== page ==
Building work expected to displace venomous snakes behind Portslade homes

People living near a major building scheme could have venomous snakes slithering in their gardens if excavated soil is reused on the site.

Adders have already been relocated once as part of plans to build 125 homes between Overdown Rise and Mile Oak Road in Portslade.

Now the developer wants to use excess soil to add a landscape feature which would mean relocating the snakes a second time.

This would save the estimated 7,000 lorry journeys that would be needed to remove the soil from the Mile Oak site.

But only last month a dog was bitten by a snake – believed to have been an adder.

The incident happened in Gorse Close, which is next to the Clarion Housing Group scheme.

North Portslade ward councillor Peter Atkinson said that adders had been moved to the northern end of the site.

Councillor Atkinson said: “They have been travelling back to their original nesting sites which, of course, are no longer there.”

While adders are venomous and can cause a nasty inflammation, their bite is rarely fatal. They are most dangerous to people who are young, old or ill.

Clarion’s proposal has drawn opposition from county ecologist Kate Cole. She said that, when other reptiles were being taken to another site – or translocated – last year, “significant numbers (of adders) were caught, with all being retained on site”.

The housing association’s aim, working with building contractor Thakeham Group, was to use the excess soil not just to build a landscaping feature – a tussocky grass bank.

The aim was also for the proposed embankment to act as a sound “bund”, reducing traffic noise from the A27 Brighton bypass.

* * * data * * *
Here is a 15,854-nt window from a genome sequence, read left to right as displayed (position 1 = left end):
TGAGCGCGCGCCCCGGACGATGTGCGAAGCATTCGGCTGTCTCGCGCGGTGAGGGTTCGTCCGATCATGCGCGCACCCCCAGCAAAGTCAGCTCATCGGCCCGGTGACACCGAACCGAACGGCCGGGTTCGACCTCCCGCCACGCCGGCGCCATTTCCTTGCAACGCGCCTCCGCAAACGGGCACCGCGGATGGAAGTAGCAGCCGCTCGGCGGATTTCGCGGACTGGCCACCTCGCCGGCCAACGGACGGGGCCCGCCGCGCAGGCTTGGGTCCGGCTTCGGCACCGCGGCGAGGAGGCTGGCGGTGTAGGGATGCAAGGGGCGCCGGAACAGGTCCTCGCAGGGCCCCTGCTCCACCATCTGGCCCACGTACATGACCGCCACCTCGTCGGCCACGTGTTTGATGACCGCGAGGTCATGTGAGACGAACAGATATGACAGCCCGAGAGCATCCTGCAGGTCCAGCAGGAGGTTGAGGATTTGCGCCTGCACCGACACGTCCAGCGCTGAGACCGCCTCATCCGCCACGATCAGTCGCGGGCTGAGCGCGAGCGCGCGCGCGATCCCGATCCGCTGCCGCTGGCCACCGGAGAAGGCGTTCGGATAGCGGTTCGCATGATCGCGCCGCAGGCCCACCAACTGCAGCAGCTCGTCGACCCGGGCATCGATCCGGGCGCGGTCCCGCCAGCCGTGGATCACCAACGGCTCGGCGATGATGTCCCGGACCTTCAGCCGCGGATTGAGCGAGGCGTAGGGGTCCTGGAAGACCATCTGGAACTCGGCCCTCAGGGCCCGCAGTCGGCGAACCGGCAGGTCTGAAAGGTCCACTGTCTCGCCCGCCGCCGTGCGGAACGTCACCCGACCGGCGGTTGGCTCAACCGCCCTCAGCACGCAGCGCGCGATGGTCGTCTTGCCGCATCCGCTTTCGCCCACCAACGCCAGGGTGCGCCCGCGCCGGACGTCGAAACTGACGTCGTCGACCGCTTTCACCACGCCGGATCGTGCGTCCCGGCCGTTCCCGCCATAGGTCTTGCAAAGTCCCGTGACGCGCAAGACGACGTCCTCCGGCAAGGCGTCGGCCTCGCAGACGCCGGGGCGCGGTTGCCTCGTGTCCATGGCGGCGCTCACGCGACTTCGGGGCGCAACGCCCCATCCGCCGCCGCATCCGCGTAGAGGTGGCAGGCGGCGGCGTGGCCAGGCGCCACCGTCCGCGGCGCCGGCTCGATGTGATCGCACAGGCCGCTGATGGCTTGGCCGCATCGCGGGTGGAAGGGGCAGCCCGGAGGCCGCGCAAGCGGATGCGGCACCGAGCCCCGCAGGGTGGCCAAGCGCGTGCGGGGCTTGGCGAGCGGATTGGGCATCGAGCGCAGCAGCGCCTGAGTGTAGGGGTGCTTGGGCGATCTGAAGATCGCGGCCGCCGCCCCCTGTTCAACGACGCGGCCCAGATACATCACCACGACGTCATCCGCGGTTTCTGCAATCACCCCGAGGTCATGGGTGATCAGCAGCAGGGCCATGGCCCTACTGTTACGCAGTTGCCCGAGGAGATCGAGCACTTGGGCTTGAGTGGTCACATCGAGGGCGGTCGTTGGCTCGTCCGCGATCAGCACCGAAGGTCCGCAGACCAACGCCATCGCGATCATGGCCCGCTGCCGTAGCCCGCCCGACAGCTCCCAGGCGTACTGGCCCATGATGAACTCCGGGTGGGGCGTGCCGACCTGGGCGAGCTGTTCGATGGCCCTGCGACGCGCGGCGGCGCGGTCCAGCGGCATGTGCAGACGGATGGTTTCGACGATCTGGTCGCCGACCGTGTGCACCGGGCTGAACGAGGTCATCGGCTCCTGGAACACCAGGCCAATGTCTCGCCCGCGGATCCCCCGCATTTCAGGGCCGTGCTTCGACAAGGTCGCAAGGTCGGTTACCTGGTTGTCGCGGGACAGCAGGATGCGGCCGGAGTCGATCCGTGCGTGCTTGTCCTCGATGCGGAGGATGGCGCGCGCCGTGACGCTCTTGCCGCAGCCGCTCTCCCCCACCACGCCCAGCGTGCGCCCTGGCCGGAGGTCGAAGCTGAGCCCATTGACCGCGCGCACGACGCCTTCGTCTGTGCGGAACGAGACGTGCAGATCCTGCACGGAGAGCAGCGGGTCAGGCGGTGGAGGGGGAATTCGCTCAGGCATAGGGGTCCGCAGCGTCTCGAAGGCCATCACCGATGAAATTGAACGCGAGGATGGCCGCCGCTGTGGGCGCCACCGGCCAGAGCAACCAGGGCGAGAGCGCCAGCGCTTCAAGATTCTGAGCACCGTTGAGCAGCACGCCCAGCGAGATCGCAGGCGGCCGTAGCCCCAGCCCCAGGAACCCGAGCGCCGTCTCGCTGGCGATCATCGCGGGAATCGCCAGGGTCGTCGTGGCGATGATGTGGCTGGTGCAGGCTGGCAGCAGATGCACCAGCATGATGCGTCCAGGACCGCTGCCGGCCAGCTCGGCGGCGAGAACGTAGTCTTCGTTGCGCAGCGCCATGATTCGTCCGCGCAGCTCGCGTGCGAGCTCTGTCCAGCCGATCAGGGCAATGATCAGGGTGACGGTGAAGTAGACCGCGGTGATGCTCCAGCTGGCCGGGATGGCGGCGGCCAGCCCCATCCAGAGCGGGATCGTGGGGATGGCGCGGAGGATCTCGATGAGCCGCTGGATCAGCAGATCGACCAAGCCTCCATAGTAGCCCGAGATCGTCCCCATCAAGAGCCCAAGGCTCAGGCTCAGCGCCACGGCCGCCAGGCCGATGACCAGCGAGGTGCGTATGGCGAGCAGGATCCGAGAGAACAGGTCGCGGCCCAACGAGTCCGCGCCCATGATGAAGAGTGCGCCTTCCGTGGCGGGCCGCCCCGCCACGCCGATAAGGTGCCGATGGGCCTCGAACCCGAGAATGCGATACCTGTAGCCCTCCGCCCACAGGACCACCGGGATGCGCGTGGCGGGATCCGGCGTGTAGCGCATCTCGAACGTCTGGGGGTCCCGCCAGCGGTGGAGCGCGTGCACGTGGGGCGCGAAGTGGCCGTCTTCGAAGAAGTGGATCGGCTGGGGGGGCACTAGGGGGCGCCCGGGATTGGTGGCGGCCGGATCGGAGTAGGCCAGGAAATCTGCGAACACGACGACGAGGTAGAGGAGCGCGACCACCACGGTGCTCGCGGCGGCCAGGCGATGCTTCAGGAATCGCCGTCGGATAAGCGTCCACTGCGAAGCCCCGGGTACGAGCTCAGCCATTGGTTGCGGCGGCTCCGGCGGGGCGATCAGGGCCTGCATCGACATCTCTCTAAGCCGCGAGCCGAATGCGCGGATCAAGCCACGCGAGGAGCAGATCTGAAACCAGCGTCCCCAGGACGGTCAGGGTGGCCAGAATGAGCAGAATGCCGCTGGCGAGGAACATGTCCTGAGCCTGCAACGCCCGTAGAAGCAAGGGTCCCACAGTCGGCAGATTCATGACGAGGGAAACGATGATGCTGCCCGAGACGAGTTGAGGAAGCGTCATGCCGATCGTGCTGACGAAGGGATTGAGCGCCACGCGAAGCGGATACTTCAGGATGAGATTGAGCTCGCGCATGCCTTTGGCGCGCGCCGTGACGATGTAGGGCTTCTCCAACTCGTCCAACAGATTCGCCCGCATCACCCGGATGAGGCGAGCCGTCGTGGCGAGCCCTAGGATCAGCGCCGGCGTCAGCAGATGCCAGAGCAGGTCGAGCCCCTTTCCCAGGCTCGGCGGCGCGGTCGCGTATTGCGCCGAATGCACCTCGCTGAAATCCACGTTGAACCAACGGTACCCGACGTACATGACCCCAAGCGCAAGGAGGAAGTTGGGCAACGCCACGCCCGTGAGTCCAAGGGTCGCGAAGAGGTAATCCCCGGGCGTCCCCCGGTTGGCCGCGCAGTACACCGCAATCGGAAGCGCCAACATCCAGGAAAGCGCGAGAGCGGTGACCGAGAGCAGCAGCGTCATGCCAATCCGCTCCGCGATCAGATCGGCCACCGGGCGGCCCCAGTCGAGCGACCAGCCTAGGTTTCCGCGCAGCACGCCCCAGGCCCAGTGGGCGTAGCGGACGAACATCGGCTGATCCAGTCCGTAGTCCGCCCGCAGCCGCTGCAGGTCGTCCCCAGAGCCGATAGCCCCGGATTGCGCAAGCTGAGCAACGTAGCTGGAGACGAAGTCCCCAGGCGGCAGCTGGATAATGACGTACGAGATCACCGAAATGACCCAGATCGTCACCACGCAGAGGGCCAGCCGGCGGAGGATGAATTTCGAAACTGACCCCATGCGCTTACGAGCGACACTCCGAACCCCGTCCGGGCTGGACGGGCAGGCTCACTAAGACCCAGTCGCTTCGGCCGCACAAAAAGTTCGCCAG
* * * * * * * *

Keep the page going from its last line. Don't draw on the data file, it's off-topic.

Councillor Atkinson said: “We’ve tried to canvass local opinion and it’s about three to one in favour of using the soil on site at the moment.

“The extra traffic the development will create is still a major worry, as is the strain it will put on GP services.

“Parking won’t be a problem though as there are more than enough spaces on site. Flooding also remains a worry.”

Councillor Peter Atkinson

Neighbours will have a chance to learn more from Clarion and Thakeham staff at an exhibition at Portslade Sports Centre next Tuesday (20 August). Invitation letters have been sent to about 300 nearby homes.

Thakeham project director Gary Gill said that it was an informal event and people could ask questions about the route for site traffic and what would happen during construction work.

Councillor Atkinson and his ward colleague Councillor Anne Pissaridou have both walked the proposed route with a transport official from Brighton and Hove City Council.

Lorries would turn off Fox Way into Thornhill Rise, then into New England Rise and Graham Crescent, down Graham Avenue, into the other end of Graham Crescent, and up Overdown Rise.

The two Labour councillors believe that another route for site traffic may be needed.

And they are keen that – if Chalky Road and Graham Avenue are used – lorries are not on the roads when children are heading to and from school.

Mile Oak Primary School is at the southern end of Graham Avenue and the Portslade Aldridge Community Academy (PACA) is in Chalky Road.

An aerial view of the site of 125 new homes planned for Mile Oak, bounded by the A27 Brighton bypass to the north

Work on the £35 million new estate is expected to last until June 2022, with Clarion having agreed a £24 million contract with Thakeham for the construction phase.

The plans are for 8 one-bedroom flats, 16 two-bedroom flats, 40 two-bedroom houses, 54 three-bedroom houses and 7 four-bedroom houses, making 125 homes in total.

Of those, 40 per cent of the homes will be classed as “affordable”, or low-cost, with 28 of them for rent and 22 for shared ownership.

The other 60 per cent – or 75 of the homes – will be for shared ownership but at the full market price.

The public event next Tuesday (20 August) is due to take place at Portslade Sports Centre from 6pm to 8pm.

Anyone unable to attend can email questions to portslade@thakeham.com.

  1. Eddie G Reply

    They should cut out the middle man and build the homes for the snakes. Snakes need houses and these developers just want to build the houses for people. Build houses for snakes. I would vote for that.

  2. Jennie Cockburn Reply

    Seriously????
    What do they expect when they’re going to be living in the South Downs??? Leave the f*ING wildlife alone.

  3. Charlie Reply

    Whi was here 1st!!! Leave it as it is.
    Sort the bloody recycling out 1st its crap

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